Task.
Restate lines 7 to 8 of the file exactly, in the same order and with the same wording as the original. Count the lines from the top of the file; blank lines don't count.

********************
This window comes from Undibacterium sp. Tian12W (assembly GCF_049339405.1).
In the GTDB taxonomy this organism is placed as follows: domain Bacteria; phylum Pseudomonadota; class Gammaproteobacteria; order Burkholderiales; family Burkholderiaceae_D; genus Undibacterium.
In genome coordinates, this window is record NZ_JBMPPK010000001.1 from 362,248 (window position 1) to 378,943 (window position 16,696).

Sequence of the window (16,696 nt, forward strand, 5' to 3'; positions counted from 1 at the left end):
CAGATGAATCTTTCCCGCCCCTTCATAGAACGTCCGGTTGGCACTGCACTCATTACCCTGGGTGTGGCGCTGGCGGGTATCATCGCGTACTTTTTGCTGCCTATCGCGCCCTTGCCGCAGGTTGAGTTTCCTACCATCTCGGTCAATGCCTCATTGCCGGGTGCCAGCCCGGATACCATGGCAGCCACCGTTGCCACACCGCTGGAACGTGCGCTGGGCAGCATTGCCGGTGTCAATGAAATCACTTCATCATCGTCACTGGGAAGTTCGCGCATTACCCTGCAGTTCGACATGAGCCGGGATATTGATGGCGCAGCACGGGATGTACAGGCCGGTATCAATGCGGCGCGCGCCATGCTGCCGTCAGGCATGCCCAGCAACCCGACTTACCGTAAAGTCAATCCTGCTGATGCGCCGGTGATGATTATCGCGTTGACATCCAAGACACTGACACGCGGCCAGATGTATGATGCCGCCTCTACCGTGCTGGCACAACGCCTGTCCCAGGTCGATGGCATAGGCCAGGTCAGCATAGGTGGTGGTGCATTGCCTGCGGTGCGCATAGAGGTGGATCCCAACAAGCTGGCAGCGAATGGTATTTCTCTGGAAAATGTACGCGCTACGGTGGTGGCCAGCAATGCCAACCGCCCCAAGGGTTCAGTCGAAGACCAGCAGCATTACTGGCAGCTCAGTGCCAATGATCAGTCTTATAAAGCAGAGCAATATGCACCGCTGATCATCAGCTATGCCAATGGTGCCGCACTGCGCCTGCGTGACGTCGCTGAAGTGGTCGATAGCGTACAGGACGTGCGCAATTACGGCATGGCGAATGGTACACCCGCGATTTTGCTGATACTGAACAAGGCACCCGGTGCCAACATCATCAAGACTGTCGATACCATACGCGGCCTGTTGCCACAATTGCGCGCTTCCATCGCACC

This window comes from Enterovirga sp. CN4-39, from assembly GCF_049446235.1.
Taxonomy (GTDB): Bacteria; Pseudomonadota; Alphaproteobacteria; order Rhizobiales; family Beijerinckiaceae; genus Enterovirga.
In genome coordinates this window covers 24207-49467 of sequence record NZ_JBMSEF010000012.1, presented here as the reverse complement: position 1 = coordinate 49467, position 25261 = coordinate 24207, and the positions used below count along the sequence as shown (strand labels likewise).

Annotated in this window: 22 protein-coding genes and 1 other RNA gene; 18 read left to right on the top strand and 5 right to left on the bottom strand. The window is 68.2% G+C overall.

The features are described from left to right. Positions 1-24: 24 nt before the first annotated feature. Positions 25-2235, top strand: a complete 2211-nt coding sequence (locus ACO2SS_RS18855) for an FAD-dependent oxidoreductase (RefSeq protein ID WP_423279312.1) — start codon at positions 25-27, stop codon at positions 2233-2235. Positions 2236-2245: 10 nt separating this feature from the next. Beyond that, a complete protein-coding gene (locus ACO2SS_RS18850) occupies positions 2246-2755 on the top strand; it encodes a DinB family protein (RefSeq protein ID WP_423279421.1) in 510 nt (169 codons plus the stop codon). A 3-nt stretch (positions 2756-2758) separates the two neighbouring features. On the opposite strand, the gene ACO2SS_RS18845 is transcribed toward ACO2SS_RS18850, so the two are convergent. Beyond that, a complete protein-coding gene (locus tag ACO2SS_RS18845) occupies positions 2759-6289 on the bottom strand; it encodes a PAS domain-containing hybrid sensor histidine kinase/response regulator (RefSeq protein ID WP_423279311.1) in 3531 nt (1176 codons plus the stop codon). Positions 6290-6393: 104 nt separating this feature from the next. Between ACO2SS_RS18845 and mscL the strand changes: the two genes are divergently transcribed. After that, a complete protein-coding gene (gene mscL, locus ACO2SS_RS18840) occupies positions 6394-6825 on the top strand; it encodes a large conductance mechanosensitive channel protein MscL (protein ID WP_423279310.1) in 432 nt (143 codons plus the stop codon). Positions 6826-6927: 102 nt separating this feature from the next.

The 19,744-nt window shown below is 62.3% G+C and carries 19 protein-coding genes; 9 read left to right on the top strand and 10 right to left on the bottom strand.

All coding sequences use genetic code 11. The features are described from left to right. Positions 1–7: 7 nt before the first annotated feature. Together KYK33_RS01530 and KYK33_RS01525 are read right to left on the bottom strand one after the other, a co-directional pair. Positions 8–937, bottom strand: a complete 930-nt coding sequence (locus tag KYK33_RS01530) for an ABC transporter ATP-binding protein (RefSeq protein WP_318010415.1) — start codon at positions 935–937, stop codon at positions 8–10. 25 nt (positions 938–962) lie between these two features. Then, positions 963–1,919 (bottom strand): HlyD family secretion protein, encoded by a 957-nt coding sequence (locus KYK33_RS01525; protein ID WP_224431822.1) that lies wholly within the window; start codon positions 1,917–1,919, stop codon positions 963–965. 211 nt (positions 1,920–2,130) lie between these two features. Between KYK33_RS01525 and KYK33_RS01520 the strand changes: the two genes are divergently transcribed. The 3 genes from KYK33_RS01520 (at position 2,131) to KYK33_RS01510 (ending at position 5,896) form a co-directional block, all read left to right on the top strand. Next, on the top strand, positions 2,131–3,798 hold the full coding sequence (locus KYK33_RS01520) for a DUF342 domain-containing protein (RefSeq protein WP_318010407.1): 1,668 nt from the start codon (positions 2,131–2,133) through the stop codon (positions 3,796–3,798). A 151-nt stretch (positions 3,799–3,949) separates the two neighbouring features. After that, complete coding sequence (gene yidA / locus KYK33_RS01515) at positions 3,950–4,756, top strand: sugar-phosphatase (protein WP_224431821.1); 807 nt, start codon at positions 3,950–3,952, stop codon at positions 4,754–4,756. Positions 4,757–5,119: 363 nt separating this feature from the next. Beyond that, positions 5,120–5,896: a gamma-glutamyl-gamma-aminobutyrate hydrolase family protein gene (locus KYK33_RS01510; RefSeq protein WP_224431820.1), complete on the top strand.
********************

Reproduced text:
Taxonomy (GTDB): Bacteria; Pseudomonadota; Alphaproteobacteria; order Rhizobiales; family Beijerinckiaceae; genus Enterovirga.
In genome coordinates this window covers 24207-49467 of sequence record NZ_JBMSEF010000012.1, presented here as the reverse complement: position 1 = coordinate 49467, position 25261 = coordinate 24207, and the positions used below count along the sequence as shown (strand labels likewise).